Tuesday, December 11, 2007
Army Suspends Search for Buried Munitions
The Army Corps of Engineers has halted its excavation for World War I chemical weapons in the Spring Valley neighborhood of Northwest Washington while it assesses whether its safety procedures are adequate for the munitions that are being uncovered, officials said yesterday.
The review was prompted by preliminary analysis of an artillery round discovered about three weeks ago in a pit in the 4800 block of Glenbrook Road. In October, the Corps launched its latest excavation, searching for chemical weapons buried by the Army when it closed a testing facility at American University at the end of World War I.
The Army's safety procedures for the excavation assume a worst-case scenario involving the release of arsine, a toxic chemical agent from a 75mm artillery round that was not configured to explode. Corps officials said they do not know whether the artillery round recently discovered is explosively configured.
"We're making an assessment of that situation now," said Ed Hughes, the Corps' Spring Valley program manager. The round is being analyzed at a Corps facility on federal land near Sibley Hospital.
None of the munitions excavated in Spring Valley since chemical weapons were discovered in the neighborhood in 1993 has been configured to explode, said Dan Noble, a Corps official overseeing the excavation.
-- Steve Vogel
Events Commemorate 'Refusenik' Movement
U.S. and Israeli officials will appear today at events marking the 40th anniversary of the "refusenik movement," in which Soviet Jews began speaking out for their right to emigrate to Israel and for freedom of religious expression within the Soviet Union.
A million Soviet Jews left for Israel as a result of the movement, which raised awareness around the world of religious persecution.
Yuli Edelstein, deputy speaker of Israel's parliament and a former refusenik, will be among speakers at a symposium from 1 to 3 p.m. today at 2020 K St. NW, Suite 7800. From 5 to 7:30 p.m., there will be a reception with members of Congress, including Sen. Joseph I. Lieberman (I-Conn.), and the opening of a photo exhibit in the rotunda of the Russell Senate Office Building. Events are free and open to the public.
-- Michelle Boorstein
Session Set for Next Week on School Issues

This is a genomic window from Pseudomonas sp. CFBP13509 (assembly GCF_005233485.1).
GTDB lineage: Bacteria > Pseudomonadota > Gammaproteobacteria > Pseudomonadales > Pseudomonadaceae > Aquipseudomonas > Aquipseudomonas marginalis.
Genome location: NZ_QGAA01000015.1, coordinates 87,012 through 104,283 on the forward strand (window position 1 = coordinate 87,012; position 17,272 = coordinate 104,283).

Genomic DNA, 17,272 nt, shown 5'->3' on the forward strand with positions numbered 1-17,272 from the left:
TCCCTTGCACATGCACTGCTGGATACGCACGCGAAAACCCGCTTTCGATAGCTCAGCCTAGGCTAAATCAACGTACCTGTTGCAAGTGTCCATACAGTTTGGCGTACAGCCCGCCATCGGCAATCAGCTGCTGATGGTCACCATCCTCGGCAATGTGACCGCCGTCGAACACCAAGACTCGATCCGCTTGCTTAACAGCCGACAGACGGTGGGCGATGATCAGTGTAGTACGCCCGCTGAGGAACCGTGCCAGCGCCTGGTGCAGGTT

D.C. Council Chairman Vincent C. Gray (D) has called a special meeting for next Tuesday to vote on legislation concerning D.C. public schools.
The council had been scheduled to vote today on a bill that would give Chancellor Michelle A. Rhee the authority to terminate nonunion, central-office employees at will and on a measure that would provide $81 million in supplemental funds to carry out the proposed closings of 23 schools and partially cover a projected schools deficit.
Gray said he decided to move the school personnel bill to next week because the council is awaiting more information on how Rhee would reduce the deficit. He said he is delaying the vote on the supplemental budget because Chief Financial Officer Natwar M. Gandhi released estimates last week that the city will have $50 million in additional revenue to add to the supplemental funds.
Mayor Adrian M. Fenty (D) has proposed spending that money on affordable housing, but Gray said the council needs details.
Council members Harry Thomas Jr. (D-Ward 5) and Mary M. Cheh (D-Ward 3) are requesting that $300,000 of the supplemental funds be used to pay the malpractice insurance for Developing Families Center in Northeast, which provides maternity care to low-income families.
The city's plan to create a program that would cover such insurance has been delayed, and the center needs insurance for at least another six months, according to a news release issued by the council members.
-- Nikita Stewart
Former Official Pleads Guilty in Theft
A former director of internal audits for D.C public schools pleaded guilty yesterday to stealing about $46,000 from the account of a charter school he was auditing.
Eugene P. Smith, 46, formerly of Odenton,admitted in federal court that in October 2001 he transferred $518,125 from the account of the New Vistas Preparatory Public Charter School into a bank account he controlled. At the time, Smith was closing the books of the New Vistas school after the D.C. Board of Education revoked its charter.
Many of the New Vistas vendors were eventually paid from the funds. But when Smith was terminated by school officials in July 2002, he did not tell school authorities that about $52,000 remained in the account and later spent $46,000 of the funds.
Smith began working for D.C. public schools in January 1997 and became director of internal audits two years later. Sentencing guidelines call for a 12- to 18-month prison term.
-- Carol D. Leonnig
Man Is Struck at Fort Totten Station
A Green Line train struck a man at the Fort Totten Metro station yesterday, causing major delays during the evening rush, officials said.
The incident took place at 4:40 p.m. when a six-car train struck the man. He was treated by emergency medical personnel and taken to an area hospital.
-- Lena H. Sun